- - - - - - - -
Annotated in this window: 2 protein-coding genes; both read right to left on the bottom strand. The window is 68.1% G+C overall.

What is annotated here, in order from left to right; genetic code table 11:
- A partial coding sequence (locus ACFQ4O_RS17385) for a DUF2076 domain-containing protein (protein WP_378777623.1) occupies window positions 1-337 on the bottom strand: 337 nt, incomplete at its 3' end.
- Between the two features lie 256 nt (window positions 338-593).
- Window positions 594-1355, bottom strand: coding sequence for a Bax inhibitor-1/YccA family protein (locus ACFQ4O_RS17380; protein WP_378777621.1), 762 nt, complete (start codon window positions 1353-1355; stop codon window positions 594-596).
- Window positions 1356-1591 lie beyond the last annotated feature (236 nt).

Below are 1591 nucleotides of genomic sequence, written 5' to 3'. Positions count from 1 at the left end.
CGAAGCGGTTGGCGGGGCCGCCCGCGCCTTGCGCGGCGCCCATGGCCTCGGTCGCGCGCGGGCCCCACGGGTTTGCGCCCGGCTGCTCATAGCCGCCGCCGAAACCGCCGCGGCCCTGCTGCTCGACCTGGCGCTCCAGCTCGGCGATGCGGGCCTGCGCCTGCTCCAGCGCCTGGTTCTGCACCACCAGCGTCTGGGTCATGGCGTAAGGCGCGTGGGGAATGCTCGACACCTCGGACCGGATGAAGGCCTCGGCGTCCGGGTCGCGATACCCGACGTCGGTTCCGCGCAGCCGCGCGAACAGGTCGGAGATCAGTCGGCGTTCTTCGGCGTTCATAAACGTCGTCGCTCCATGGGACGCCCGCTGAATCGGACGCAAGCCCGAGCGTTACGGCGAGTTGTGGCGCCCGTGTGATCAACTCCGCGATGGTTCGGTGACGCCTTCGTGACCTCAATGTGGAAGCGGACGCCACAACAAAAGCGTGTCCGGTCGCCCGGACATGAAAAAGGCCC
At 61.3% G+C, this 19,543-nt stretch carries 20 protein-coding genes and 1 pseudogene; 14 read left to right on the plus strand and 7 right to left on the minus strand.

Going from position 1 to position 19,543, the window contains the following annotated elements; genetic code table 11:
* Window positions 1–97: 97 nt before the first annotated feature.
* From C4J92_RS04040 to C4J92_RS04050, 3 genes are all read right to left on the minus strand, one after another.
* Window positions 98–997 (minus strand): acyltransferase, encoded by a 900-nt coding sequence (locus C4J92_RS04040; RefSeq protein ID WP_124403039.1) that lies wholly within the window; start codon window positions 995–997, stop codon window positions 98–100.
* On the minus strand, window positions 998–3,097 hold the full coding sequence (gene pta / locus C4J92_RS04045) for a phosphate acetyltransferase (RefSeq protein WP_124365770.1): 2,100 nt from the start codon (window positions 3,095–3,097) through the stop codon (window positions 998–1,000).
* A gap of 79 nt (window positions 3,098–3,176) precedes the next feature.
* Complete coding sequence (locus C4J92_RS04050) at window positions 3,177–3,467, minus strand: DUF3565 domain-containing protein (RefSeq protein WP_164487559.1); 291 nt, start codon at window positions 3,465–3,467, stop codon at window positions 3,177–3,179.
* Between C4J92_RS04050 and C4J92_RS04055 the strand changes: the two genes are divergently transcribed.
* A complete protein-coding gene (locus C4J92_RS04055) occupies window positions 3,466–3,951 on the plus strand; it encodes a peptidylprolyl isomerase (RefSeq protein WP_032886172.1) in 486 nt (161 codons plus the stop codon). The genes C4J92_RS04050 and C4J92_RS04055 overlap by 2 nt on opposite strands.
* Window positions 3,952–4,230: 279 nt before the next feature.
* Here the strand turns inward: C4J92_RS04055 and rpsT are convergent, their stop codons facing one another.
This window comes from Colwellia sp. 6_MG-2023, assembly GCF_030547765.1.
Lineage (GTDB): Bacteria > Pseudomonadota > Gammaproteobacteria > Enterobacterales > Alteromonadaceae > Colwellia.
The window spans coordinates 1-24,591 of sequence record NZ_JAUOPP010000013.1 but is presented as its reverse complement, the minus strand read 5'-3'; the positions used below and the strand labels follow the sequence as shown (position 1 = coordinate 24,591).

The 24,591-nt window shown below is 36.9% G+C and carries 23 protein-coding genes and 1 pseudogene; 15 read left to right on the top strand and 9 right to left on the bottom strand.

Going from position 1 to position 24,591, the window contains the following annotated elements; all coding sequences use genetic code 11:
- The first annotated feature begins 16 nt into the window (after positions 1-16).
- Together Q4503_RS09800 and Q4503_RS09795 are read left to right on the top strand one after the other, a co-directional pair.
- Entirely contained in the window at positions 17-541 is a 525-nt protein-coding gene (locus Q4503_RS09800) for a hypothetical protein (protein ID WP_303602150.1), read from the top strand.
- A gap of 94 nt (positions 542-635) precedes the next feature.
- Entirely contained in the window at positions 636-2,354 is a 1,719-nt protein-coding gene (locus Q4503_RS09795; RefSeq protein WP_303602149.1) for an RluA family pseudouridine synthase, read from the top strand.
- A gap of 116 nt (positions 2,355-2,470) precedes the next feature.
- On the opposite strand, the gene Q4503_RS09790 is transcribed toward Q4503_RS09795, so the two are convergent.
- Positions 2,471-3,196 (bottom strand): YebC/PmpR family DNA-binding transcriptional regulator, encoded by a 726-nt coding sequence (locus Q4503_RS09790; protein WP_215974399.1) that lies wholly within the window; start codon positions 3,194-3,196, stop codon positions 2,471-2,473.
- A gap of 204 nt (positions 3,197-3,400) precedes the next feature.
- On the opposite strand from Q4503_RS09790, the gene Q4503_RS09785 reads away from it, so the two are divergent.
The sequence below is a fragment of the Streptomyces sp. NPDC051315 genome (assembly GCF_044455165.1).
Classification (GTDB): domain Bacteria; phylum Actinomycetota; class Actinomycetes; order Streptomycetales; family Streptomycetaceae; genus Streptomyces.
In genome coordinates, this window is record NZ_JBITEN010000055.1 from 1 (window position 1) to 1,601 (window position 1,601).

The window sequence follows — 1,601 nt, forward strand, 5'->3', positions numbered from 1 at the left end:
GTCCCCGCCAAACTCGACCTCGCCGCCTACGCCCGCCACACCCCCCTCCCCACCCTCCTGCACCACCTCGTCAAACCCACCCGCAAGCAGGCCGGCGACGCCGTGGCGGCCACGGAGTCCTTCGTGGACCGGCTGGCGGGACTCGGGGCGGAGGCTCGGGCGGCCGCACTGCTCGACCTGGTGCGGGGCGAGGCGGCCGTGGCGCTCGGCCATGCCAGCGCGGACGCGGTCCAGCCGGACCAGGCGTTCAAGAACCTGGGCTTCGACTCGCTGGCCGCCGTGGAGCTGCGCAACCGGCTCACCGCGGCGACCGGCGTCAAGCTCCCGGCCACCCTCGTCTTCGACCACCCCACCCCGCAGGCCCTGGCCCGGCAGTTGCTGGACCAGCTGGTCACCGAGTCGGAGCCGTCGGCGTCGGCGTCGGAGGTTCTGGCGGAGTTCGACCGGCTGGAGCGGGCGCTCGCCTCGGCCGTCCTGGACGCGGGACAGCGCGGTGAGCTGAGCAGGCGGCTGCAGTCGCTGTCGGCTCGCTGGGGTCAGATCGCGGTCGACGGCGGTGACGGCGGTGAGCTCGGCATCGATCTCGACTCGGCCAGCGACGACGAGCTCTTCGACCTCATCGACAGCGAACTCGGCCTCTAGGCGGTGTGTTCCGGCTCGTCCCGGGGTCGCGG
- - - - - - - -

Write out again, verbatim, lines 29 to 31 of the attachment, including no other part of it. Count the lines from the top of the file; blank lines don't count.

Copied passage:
- A gap of 94 nt (positions 542-635) precedes the next feature.
- Entirely contained in the window at positions 636-2,354 is a 1,719-nt protein-coding gene (locus Q4503_RS09795; RefSeq protein WP_303602149.1) for an RluA family pseudouridine synthase, read from the top strand.
- A gap of 116 nt (positions 2,355-2,470) precedes the next feature.